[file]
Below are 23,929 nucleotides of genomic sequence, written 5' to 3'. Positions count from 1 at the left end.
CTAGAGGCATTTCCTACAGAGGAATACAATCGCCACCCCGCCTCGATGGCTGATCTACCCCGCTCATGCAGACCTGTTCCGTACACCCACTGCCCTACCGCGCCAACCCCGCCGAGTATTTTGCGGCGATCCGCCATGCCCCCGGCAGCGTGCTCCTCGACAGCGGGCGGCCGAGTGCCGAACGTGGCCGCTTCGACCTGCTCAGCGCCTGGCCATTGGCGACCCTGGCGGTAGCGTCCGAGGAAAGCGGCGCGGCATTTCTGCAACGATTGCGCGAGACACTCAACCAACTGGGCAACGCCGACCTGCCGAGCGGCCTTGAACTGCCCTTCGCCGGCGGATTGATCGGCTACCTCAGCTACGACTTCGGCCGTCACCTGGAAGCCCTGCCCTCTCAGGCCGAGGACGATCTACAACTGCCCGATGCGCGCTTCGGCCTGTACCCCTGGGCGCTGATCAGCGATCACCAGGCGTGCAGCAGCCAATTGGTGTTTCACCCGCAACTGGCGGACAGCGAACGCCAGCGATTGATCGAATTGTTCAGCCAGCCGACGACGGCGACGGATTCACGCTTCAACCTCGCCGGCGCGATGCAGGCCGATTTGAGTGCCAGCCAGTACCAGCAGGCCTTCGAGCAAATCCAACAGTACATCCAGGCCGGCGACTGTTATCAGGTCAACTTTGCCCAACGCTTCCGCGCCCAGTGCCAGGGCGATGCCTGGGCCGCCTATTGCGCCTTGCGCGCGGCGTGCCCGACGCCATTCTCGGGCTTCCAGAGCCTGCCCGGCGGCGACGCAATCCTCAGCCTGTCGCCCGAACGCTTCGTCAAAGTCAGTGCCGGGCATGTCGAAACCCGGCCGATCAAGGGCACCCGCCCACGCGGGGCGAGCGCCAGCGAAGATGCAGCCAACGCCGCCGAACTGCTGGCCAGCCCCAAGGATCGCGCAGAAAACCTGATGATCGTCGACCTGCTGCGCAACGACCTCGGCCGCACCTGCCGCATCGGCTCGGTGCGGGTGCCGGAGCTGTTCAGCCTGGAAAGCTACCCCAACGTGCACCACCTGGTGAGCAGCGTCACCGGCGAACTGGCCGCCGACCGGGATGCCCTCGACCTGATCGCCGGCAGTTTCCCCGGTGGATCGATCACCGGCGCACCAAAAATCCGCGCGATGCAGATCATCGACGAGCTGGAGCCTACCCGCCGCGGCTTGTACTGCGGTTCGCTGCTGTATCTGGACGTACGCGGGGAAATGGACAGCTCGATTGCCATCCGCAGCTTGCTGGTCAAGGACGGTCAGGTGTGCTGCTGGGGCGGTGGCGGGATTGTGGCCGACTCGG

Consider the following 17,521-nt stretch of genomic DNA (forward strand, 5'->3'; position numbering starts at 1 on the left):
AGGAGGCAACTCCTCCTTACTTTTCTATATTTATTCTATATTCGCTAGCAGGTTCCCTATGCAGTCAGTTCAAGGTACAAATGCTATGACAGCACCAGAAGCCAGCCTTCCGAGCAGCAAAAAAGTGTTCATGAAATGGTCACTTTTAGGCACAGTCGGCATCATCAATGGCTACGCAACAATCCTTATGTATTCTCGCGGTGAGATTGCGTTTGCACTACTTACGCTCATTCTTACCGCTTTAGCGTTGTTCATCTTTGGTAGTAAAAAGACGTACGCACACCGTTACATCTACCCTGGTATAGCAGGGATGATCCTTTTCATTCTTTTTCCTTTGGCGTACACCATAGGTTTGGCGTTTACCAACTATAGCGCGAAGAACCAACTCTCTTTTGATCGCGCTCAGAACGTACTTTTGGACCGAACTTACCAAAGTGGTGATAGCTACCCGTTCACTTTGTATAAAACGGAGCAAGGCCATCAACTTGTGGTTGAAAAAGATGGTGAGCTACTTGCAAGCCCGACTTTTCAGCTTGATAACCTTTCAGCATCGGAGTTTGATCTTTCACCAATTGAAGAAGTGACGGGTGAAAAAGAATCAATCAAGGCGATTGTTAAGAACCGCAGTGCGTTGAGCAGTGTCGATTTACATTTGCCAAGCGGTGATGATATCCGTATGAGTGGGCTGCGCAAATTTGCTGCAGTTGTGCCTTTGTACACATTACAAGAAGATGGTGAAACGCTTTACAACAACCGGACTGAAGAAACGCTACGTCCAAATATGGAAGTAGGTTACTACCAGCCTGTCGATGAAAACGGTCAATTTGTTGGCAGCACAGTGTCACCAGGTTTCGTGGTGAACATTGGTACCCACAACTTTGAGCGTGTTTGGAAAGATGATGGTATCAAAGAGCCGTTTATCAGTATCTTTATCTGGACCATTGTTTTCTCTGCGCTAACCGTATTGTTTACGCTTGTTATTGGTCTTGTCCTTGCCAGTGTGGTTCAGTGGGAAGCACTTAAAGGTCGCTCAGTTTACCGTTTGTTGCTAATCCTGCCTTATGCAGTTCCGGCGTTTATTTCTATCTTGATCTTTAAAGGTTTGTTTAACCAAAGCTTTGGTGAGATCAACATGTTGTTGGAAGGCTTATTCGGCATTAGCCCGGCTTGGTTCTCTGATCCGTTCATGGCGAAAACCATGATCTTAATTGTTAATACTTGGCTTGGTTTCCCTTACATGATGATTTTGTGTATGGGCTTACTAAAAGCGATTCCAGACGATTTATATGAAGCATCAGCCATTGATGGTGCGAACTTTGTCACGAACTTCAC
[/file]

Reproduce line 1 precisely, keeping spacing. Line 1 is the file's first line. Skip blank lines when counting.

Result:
Below are 23,929 nucleotides of genomic sequence, written 5' to 3'. Positions count from 1 at the left end.